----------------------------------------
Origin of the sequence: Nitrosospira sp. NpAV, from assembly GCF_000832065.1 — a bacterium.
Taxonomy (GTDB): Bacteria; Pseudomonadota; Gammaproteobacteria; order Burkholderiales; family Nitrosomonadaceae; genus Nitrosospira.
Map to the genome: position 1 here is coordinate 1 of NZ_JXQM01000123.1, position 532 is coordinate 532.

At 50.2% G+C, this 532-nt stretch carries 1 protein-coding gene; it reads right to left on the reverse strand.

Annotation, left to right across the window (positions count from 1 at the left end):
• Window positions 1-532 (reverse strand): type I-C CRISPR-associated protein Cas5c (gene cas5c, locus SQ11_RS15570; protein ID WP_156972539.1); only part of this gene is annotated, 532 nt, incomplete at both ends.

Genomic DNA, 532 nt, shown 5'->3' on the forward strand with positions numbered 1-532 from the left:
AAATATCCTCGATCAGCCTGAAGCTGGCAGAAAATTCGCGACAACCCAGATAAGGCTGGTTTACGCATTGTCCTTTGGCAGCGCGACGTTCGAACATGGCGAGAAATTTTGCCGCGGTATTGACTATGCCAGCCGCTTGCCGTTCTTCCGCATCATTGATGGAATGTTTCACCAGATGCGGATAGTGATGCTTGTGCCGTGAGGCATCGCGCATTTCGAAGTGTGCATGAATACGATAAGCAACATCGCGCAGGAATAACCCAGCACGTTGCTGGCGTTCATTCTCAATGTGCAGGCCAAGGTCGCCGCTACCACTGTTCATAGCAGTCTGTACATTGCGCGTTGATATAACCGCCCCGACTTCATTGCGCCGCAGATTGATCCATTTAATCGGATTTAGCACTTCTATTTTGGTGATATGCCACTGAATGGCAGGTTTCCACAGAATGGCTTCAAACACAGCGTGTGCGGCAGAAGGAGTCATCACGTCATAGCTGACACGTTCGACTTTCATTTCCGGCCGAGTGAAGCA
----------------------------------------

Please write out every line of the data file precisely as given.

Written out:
Origin of the sequence: Nitrosospira sp. NpAV, from assembly GCF_000832065.1 — a bacterium.
Taxonomy (GTDB): Bacteria; Pseudomonadota; Gammaproteobacteria; order Burkholderiales; family Nitrosomonadaceae; genus Nitrosospira.
Map to the genome: position 1 here is coordinate 1 of NZ_JXQM01000123.1, position 532 is coordinate 532.

At 50.2% G+C, this 532-nt stretch carries 1 protein-coding gene; it reads right to left on the reverse strand.

Annotation, left to right across the window (positions count from 1 at the left end):
• Window positions 1-532 (reverse strand): type I-C CRISPR-associated protein Cas5c (gene cas5c, locus SQ11_RS15570; protein ID WP_156972539.1); only part of this gene is annotated, 532 nt, incomplete at both ends.

Genomic DNA, 532 nt, shown 5'->3' on the forward strand with positions numbered 1-532 from the left:
AAATATCCTCGATCAGCCTGAAGCTGGCAGAAAATTCGCGACAACCCAGATAAGGCTGGTTTACGCATTGTCCTTTGGCAGCGCGACGTTCGAACATGGCGAGAAATTTTGCCGCGGTATTGACTATGCCAGCCGCTTGCCGTTCTTCCGCATCATTGATGGAATGTTTCACCAGATGCGGATAGTGATGCTTGTGCCGTGAGGCATCGCGCATTTCGAAGTGTGCATGAATACGATAAGCAACATCGCGCAGGAATAACCCAGCACGTTGCTGGCGTTCATTCTCAATGTGCAGGCCAAGGTCGCCGCTACCACTGTTCATAGCAGTCTGTACATTGCGCGTTGATATAACCGCCCCGACTTCATTGCGCCGCAGATTGATCCATTTAATCGGATTTAGCACTTCTATTTTGGTGATATGCCACTGAATGGCAGGTTTCCACAGAATGGCTTCAAACACAGCGTGTGCGGCAGAAGGAGTCATCACGTCATAGCTGACACGTTCGACTTTCATTTCCGGCCGAGTGAAGCA